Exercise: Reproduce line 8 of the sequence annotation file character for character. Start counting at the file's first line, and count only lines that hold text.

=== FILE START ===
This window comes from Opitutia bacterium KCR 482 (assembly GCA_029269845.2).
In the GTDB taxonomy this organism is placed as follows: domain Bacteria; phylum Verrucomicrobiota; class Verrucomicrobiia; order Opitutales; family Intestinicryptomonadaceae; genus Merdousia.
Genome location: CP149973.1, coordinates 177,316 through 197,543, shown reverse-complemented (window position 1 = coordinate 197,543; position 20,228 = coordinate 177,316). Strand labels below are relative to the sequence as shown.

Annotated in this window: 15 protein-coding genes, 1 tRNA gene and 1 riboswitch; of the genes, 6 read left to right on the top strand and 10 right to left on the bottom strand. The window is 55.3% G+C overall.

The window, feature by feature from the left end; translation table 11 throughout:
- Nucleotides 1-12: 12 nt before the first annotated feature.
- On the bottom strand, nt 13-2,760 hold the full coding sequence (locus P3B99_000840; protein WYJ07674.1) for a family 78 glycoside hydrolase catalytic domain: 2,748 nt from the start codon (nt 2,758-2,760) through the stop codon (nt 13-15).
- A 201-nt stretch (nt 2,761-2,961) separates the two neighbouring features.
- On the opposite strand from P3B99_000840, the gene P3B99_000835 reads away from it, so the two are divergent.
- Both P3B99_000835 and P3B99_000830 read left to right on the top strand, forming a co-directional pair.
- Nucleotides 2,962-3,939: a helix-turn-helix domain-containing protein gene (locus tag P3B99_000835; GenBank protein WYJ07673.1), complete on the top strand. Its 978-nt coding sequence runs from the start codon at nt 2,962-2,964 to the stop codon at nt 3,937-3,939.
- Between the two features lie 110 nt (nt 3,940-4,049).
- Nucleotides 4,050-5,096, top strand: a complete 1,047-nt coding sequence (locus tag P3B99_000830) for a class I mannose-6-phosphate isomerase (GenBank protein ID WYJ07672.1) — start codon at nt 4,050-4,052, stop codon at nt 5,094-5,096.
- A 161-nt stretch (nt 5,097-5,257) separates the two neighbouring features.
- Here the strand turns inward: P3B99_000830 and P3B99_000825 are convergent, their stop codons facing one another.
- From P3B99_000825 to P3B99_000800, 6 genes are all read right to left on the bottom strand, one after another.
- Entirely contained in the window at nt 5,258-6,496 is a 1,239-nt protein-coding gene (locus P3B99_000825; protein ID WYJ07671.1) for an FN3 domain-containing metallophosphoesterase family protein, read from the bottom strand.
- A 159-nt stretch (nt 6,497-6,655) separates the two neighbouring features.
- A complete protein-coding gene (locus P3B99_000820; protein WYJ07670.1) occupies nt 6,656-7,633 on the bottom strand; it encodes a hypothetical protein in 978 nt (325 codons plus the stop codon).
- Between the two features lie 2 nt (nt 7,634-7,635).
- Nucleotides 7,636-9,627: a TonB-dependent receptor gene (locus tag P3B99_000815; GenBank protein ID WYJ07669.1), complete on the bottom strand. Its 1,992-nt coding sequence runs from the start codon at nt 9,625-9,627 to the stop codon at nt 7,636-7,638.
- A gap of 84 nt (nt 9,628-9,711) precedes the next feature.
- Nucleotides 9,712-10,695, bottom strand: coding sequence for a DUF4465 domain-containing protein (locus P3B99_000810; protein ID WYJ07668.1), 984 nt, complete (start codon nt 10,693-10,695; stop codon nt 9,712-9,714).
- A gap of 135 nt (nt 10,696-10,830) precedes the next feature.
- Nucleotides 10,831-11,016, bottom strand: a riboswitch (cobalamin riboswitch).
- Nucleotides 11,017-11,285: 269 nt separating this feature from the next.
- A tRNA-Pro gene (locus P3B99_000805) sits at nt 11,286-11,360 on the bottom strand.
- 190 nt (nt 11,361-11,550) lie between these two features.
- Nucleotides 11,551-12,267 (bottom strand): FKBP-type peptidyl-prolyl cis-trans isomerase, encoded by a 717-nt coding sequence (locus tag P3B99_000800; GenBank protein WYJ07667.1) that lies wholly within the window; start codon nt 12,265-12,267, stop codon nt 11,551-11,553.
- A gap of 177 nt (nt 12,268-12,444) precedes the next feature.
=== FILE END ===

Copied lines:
- A 201-nt stretch (nt 2,761-2,961) separates the two neighbouring features.